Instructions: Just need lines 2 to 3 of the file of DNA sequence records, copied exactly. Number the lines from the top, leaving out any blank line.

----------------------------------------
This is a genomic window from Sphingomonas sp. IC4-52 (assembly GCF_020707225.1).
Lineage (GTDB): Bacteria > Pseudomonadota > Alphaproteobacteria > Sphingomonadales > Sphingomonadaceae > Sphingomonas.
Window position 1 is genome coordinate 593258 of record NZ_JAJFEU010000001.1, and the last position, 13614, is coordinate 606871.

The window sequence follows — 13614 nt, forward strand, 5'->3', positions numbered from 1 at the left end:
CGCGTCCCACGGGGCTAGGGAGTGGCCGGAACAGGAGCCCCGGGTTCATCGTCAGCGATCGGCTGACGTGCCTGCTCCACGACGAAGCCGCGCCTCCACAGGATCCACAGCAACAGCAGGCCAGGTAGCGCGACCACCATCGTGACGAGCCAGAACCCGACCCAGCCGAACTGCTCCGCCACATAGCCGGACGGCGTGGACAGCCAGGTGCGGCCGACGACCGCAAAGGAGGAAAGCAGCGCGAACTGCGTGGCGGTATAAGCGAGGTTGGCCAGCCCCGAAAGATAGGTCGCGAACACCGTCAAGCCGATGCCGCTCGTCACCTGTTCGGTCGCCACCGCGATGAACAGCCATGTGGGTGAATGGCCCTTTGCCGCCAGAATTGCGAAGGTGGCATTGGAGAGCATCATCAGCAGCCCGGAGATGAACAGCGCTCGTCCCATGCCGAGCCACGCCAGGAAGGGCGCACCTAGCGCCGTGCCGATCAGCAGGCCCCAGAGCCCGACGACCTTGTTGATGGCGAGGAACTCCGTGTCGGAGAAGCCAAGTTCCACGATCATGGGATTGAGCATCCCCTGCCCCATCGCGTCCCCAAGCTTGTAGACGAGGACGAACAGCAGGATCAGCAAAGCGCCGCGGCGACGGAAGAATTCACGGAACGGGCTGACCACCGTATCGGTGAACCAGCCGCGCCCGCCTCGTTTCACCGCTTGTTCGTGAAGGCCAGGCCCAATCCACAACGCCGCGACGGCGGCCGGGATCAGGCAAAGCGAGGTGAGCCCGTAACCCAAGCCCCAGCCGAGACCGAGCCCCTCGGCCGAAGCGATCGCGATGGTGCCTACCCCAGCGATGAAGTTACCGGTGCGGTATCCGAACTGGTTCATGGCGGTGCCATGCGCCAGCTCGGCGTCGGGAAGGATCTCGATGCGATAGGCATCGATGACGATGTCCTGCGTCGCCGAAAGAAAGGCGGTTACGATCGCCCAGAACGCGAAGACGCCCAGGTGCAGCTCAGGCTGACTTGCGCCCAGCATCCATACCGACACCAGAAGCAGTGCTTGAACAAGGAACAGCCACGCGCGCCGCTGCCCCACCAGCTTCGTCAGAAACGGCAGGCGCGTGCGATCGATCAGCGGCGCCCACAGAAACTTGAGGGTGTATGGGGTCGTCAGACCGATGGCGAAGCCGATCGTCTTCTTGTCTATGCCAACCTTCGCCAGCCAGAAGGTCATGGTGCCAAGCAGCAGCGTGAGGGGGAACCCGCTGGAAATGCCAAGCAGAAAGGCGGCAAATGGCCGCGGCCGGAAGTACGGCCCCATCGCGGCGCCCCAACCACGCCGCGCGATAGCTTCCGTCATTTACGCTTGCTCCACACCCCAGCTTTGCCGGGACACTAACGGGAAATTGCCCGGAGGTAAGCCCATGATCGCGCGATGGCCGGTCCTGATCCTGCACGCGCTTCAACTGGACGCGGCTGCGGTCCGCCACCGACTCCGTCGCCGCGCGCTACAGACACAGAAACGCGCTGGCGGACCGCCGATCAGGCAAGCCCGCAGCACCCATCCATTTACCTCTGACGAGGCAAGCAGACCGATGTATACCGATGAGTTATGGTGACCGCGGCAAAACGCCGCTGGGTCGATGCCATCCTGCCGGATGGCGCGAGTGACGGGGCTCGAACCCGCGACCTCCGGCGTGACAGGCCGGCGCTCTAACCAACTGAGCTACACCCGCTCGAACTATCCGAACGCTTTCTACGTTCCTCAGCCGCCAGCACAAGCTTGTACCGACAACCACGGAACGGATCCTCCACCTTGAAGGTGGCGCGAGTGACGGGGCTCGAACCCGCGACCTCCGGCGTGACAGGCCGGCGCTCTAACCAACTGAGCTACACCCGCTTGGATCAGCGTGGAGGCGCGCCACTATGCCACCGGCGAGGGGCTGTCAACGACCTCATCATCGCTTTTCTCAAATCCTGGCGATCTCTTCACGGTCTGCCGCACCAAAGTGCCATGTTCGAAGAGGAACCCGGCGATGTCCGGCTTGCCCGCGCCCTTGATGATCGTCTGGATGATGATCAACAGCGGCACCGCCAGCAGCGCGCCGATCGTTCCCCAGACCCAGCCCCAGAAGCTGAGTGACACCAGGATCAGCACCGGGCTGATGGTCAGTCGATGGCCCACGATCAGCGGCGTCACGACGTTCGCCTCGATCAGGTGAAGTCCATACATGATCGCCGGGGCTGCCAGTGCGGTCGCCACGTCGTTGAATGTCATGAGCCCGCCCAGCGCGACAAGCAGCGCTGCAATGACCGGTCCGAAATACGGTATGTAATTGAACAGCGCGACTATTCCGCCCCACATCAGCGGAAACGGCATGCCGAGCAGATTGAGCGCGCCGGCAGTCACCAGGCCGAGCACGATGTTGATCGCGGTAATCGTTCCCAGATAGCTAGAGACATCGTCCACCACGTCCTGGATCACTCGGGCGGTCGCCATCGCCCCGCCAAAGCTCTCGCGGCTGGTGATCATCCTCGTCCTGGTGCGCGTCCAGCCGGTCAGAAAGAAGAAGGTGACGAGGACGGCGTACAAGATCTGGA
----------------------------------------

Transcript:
Lineage (GTDB): Bacteria > Pseudomonadota > Alphaproteobacteria > Sphingomonadales > Sphingomonadaceae > Sphingomonas.
Window position 1 is genome coordinate 593258 of record NZ_JAJFEU010000001.1, and the last position, 13614, is coordinate 606871.